“Hazy, somewhat confused chuckles ought to accompany any viewing of this unwieldy picture, but the humor shouldn’t overpower the beauty,” writes Jordan Hoffman in the Guardian. “The mix of chewed-up, decayed film, blasted-out Technicolor two-strip, high-contrast fake-noir, angular expressionism and 30s Hollywood pomp will reduce design fetishists into a melted puddle. There’s also a recurring effect (which I presume to be a digital enhancement) where images unexpectedly swirl into grain and reform again before you can ask why…. The film’s apogee literally opens up The Book of Climax in a sequence of pure, knowing cinematic joy. Film-lovers, this ludicrous movie is for you.”

Filmmaker‘s Scott Macaulay interviews cinematographer Benjamin Kasulke.

Meantime, Criterion has just released My Winnipeg (2007) on DVD and Blu-ray. Read Wayne Koestenbaum‘s essay, watch a clip (3’13”) and a new “cine-essay” from Maddin and Johnson, Elms (2’58”). Fresh reviews of My Winnipeg: Clayton Dillard (Slant, 4.5/5) and Noel Murray (Dissolve, 4/5).

Update: Christopher Bell interviews Maddin for the Playlist.

Updates, 1/31: The Forbidden Room “instantly became my favorite of this year’s fest, albeit just by a hair over The Witch,” writes Mike D’Angelo at the Dissolve, where Scott Tobias interviews Maddin. The “labyrinth of nested tales-within-tales-within-tales, which at one point gets something like eight or nine levels deep (it’s hard to keep track), calls to mind the classic 1965 Polish film The Saragossa Manuscript. And as in that film, the Russian-doll structure is at once a limitation and a great strength: It’s nearly impossible for a movie that keeps resetting itself to achieve any cumulative power, but it’s also nearly impossible for it to get stale or bogged down.”

“Anyone experiencing Maddin for the first time with this nosedive into the nether-realms of cinematic esoterica might go as stark-raving mad as some of the hysterical characters that traipse through the melodramatic and fragmentary playlets the director has devised,” writes the Hollywood Reporter‘s Todd McCarthy.

It’s “unlike any film I’ve experienced in my life,” adds Sam Fragoso at

Updates, 2/11: For Notebook editor Daniel Kasman, “as fervid as it is flaccid, close-ups and furious montage piqued and telling, but just as often over-extended and untelling, The Forbidden Room feels at once inexhaustible and completely exhausting: paradoxically, it’s a rapid-fire and constantly refreshing slog…. For me, above all, besides for the wonderful, zany humor, what I liked best is that the film is not some fevered regurgitation of cinema’s past but that it in fact suggests and indeed takes the form of an alternate history of the film: it poses a detour around 1927 that movies—American, Soviet, German, French and more—almost traveled down but never did. And like all movies that are successfully created around the idea of possibilities—be they the work of Alain Resnais or Raúl Ruiz—you come out of the theatre not thinking ‘Ah it could have been…’ but rather ‘What can it be?'”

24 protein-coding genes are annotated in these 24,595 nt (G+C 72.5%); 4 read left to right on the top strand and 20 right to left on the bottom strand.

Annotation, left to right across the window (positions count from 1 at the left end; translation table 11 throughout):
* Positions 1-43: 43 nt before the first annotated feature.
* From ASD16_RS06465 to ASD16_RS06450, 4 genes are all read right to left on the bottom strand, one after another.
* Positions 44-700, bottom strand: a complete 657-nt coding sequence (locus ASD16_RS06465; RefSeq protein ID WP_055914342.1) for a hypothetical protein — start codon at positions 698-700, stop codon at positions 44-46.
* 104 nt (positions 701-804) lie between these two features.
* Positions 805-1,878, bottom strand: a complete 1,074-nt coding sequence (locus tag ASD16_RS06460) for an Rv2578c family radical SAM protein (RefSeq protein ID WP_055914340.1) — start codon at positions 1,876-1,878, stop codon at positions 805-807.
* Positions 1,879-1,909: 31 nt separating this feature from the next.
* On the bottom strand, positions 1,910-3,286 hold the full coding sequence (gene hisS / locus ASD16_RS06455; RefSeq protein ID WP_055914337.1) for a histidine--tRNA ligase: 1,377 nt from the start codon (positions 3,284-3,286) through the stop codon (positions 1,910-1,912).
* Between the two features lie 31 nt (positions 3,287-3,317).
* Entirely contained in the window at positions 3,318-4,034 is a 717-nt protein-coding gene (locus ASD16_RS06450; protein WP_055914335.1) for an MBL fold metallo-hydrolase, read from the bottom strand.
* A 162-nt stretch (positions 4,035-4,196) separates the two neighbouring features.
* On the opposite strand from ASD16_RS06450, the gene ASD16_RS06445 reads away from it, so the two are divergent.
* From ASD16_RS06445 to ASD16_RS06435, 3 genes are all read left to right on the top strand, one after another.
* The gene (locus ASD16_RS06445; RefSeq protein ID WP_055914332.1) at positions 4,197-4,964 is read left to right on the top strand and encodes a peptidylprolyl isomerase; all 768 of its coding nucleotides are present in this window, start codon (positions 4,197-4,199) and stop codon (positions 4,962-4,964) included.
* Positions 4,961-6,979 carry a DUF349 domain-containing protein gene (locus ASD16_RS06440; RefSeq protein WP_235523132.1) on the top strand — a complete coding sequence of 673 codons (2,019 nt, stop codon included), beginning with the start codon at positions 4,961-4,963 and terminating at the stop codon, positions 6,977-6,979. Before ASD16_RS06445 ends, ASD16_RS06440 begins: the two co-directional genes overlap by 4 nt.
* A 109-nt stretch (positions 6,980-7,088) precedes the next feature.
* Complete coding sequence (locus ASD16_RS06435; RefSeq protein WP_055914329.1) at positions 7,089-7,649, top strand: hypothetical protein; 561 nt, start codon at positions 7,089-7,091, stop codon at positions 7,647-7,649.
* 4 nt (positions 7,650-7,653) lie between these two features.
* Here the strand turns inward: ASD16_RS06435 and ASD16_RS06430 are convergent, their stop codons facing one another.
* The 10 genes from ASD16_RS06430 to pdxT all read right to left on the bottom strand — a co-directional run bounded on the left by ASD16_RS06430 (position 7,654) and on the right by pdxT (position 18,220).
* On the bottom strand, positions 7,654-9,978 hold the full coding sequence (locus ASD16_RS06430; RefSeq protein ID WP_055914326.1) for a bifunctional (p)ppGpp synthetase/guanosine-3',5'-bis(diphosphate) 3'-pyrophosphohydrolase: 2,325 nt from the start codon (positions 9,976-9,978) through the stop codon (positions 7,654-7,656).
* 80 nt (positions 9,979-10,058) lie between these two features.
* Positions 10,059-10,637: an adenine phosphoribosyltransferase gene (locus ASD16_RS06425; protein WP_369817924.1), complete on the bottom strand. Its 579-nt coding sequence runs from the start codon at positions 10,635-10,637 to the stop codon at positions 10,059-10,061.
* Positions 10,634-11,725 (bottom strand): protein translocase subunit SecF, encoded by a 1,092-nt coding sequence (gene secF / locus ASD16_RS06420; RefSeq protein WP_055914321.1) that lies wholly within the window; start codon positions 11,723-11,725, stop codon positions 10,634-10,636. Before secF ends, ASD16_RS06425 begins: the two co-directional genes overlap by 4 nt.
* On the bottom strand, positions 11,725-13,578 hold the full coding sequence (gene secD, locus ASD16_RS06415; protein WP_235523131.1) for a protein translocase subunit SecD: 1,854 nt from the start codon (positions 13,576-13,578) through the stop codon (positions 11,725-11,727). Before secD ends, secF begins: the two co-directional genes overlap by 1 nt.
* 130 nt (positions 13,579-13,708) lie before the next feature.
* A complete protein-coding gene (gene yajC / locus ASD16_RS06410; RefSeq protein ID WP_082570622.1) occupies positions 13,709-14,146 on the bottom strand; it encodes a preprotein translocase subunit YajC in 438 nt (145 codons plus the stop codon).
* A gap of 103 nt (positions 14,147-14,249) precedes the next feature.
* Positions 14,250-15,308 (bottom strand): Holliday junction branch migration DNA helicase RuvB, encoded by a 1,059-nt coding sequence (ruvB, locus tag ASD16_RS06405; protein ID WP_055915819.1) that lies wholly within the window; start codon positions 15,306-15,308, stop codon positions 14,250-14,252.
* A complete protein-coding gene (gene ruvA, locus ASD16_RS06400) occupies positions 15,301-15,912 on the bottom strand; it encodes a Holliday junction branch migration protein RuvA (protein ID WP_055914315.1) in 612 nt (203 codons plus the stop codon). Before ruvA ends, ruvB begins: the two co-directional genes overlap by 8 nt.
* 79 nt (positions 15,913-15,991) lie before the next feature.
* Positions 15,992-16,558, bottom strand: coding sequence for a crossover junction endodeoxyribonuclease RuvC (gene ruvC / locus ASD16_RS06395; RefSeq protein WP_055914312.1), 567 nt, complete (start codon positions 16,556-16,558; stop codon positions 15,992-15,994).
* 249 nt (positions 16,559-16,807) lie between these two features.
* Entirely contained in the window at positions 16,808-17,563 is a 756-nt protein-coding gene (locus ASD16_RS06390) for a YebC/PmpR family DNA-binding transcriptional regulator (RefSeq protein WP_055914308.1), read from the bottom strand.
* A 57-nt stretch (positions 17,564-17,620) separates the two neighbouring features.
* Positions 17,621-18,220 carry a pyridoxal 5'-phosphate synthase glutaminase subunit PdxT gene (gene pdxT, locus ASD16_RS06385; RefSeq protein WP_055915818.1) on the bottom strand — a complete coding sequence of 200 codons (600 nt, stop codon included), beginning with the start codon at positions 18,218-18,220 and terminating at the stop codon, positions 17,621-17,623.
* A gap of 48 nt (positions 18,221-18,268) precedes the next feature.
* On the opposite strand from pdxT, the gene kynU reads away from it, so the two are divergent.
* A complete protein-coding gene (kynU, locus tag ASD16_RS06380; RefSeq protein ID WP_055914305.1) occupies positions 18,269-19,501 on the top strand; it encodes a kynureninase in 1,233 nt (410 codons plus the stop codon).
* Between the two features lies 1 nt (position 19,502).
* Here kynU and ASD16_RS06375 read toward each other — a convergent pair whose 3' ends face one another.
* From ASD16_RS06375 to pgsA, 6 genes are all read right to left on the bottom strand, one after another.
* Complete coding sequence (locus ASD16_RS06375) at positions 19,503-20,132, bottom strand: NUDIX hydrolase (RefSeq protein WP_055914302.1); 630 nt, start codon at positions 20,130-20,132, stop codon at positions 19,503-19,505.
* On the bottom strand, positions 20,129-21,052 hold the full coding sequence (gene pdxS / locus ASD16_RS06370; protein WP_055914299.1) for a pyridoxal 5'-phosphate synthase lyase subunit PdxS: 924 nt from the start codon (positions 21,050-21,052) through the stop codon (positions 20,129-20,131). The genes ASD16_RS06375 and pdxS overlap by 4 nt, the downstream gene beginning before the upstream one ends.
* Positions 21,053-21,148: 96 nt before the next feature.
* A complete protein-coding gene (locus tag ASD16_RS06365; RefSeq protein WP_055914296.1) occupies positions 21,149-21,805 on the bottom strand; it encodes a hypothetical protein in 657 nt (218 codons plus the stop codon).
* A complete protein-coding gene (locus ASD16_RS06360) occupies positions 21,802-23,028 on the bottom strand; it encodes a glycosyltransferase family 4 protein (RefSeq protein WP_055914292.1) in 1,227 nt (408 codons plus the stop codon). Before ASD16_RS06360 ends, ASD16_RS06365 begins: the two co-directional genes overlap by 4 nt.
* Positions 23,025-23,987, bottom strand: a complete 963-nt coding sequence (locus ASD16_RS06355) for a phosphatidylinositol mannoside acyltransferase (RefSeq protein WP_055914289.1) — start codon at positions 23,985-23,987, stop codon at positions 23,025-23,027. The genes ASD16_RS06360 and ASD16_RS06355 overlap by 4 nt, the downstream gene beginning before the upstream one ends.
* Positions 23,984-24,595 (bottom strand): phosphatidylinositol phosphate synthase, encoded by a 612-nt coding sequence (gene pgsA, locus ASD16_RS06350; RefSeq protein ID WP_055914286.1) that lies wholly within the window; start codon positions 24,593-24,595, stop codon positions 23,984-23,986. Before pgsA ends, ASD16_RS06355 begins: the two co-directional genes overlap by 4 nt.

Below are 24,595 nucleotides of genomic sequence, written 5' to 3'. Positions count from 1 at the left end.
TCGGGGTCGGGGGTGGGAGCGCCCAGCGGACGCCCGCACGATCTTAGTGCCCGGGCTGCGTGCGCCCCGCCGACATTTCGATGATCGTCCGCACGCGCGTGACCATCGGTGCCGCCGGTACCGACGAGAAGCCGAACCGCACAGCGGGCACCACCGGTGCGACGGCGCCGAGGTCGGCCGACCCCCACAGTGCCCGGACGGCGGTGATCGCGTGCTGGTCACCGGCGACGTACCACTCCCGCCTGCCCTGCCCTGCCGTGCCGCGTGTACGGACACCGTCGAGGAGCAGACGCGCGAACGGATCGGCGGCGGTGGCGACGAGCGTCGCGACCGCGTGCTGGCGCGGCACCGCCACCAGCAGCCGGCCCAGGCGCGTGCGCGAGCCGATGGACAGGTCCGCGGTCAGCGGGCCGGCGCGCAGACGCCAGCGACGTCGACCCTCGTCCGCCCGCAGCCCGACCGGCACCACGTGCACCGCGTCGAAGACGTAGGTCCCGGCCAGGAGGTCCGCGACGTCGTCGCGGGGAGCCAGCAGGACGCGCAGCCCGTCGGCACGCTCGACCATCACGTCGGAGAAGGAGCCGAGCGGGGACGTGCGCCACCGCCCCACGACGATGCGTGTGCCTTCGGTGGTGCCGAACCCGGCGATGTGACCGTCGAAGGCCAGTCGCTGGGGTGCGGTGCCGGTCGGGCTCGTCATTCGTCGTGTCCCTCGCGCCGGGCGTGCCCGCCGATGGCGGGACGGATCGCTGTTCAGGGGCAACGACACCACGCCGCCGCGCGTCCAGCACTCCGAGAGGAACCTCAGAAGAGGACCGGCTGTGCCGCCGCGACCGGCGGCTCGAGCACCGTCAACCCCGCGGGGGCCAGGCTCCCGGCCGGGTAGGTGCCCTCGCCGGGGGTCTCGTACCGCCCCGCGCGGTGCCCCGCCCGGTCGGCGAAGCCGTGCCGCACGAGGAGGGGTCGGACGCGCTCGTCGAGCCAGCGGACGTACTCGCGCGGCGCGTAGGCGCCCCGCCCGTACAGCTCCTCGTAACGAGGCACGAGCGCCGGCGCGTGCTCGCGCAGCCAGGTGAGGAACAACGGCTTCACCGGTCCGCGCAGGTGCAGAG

Also in the Notebook, Adam Cook: “The Forbidden Room is a psychosexual plunge into a hidden space, wherever it is that Maddin’s mind and movies meet, secret desires made manifest as spectral figures and images.”

For Kenji Fujishima at the House Next Door, “even if Maddin’s latest fever dream of the movies forsakes emotional depth for sheer multitude, there’s still something to be said for a film as high on the many and varied possibilities of cinema as this one is.”

“I found the experience of The Forbidden Room to unfortunately frustrate to the point of exhaustion,” writes John Fink at the Film Stage. “Simultaneously creating and destroying narrative, it lacks the wit of the best Maddin, while freeing him from the ambitious confines of narrative filmmaking that he seemed to tread towards in his pictures such as The Saddest Music in the World, Careful and his brilliant short Night Mayor.”

More from Tarah Judah (desistfilm); Emma Myers interviews Maddin for Film Comment.

The Sundance 2015 Index. For news and tips throughout the day every day, follow @KeyframeDaily. Get Keyframe Daily in your inbox by signing in at

Did you like this article?
Give it a vote for a Golden Bowtie


Keyframe is always looking for contributors.

"Writer? Video Essayist? Movie Fan Extraordinaire?

Fandor is streaming on Amazon Prime

Love to discover new films? Browse our exceptional library of hand-picked cinema on the Fandor Amazon Prime Channel.